Richard K. Zimmer
Bio: Richard K. Zimmer is an academic researcher from University of California, Los Angeles. The author has contributed to research in topics: Sperm & Sperm chemotaxis. The author has an hindex of 25, co-authored 53 publications receiving 2597 citations. Previous affiliations of Richard K. Zimmer include University of Queensland & University of California.
Papers published on a yearly basis
TL;DR: Results indicate that hOR17-4 functions in human sperm chemotaxis and may be a critical component of the fertilization process, as well as a strong chemoattractant in subsequent behavioral bioassays.
Abstract: Although it has been known for some time that olfactory receptors (ORs) reside in spermatozoa, the function of these ORs is unknown. Here, we identified, cloned, and functionally expressed a previously undescribed human testicular OR, hOR17-4. With the use of ratiofluorometric imaging, Ca2+ signals were induced by a small subset of applied chemical stimuli, establishing the molecular receptive fields for the recombinantly expressed receptor in human embryonic kidney (HEK) 293 cells and the native receptor in human spermatozoa. Bourgeonal was a powerful agonist for both recombinant and native receptor types, as well as a strong chemoattractant in subsequent behavioral bioassays. In contrast, undecanal was a potent OR antagonist to bourgeonal and related compounds. Taken together, these results indicate that hOR17-4 functions in human sperm chemotaxis and may be a critical component of the fertilization process.
TL;DR: There are now vast new opportunities for determining how organisms respond to chemical signals and employ chemical defenses under environmentally realistic conditions, and integrating findings within a larger ecological and evolutionary framework should lead to improved understanding of natural physicochemical phenomena that constrain biological responses at the individual, population, and community levels of organization.
Abstract: Understanding the mechanisms by which environmental chemical signals, chemical defenses, and other chemical agents mediate various life-history processes can lead to important insights about the forces driving the ecology and evolution of marine systems. For chemical signals released into the environment, establishing the principles that mediate chemical production and transport is critical for interpreting biological responses to these stimuli within appropriate natural, historical contexts. Recent technological advancements provide outstanding opportunities for new discoveries, thus allowing quantification of interactions between hydrodynamic, chemical, and biological factors at numerous spatial and temporal scales. Past work on chemically mediated processes involving organisms and their environment have emphasized habitat colonization by larvae and trophic relationships. Future research priorities should include these topics as well as courtship and mating, fertilization, competition, symbiosis, and mi...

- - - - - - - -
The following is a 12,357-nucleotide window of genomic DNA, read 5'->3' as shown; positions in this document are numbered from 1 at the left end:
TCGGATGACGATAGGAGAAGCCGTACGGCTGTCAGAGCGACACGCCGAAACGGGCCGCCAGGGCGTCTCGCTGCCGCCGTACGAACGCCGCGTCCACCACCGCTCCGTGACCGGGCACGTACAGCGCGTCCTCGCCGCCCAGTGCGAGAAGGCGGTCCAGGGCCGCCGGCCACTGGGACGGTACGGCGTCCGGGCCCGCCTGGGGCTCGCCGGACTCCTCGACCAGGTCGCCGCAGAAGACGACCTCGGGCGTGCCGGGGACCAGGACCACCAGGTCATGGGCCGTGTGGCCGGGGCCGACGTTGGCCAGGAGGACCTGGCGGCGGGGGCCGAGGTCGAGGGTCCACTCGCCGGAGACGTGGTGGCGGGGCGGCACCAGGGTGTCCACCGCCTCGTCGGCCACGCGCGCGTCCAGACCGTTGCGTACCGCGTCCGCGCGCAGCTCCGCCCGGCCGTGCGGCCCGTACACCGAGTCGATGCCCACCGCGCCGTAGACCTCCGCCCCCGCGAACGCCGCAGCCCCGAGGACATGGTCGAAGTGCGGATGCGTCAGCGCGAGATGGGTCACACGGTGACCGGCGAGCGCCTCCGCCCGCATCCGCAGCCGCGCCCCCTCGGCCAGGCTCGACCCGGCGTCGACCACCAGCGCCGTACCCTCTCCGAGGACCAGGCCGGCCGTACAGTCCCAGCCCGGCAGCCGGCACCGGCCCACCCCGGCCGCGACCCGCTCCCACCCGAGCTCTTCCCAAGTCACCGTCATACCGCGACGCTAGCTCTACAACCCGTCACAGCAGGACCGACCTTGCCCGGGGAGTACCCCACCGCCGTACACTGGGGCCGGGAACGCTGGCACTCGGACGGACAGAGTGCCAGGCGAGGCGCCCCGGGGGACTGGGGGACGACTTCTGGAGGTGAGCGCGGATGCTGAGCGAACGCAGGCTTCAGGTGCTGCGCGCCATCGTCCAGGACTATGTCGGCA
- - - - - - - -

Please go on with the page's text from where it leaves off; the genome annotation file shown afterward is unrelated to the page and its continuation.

TL;DR: Evidence is provided that hOR17-4 activation is coupled to a cAMP-mediated signaling cascade and particulate AC is required for induction of hOR 17-4-mediated human sperm behavior and represents a promising target for future design of contraceptive drugs.
Abstract: Human sperm chemotaxis is a critical component of the fertilization process, but the molecular basis for this behavior remains unclear. Recent evidence shows that chemotactic responses depend on activation of the sperm olfactory receptor, hOR17-4. Certain floral scents, including bourgeonal, activate hOR17-4, trigger pronounced Ca(2+) fluxes, and evoke chemotaxis. Here, we provide evidence that hOR17-4 activation is coupled to a cAMP-mediated signaling cascade. Multidimensional protein identification technology was used to identify potential components of a G-protein-coupled cAMP transduction pathway in human sperm. These products included various membrane-associated adenylate cyclase (mAC) isoforms and the G(olf)-subunit. Using immunocytochemistry, specific mAC isoforms were localized to particular cell regions. Whereas mAC III occurred in the sperm head and midpiece, mAC VIII was distributed predominantly in the flagellum. In contrast, G(olf) was found mostly in the flagellum and midpiece. The observed spatial distribution patterns largely correspond to the spatiotemporal character of hOR17-4-induced Ca(2+) changes. Behavioral and Ca(2+) signaling responses of human sperm to bourgeonal were bioassayed in the presence, or absence, of the adenylate cyclase antagonist SQ22536. This specific agent inhibits particulate AC, but not soluble AC, activation. Upon incubation with SQ22536, cells ceased to exhibit Ca(2+) signaling, chemotaxis, and hyperactivation (faster swim speed and flagellar beat rate) in response to bourgeonal. Particulate AC is therefore required for induction of hOR17-4-mediated human sperm behavior and represents a promising target for future design of contraceptive drugs.
TL;DR: Relationships between hydrodynamic and chemical properties of the environ- ment and foraging success and efficiency suggest that variation in the physicochemical environment can influence the detectability of prey and strategies employed by foragers.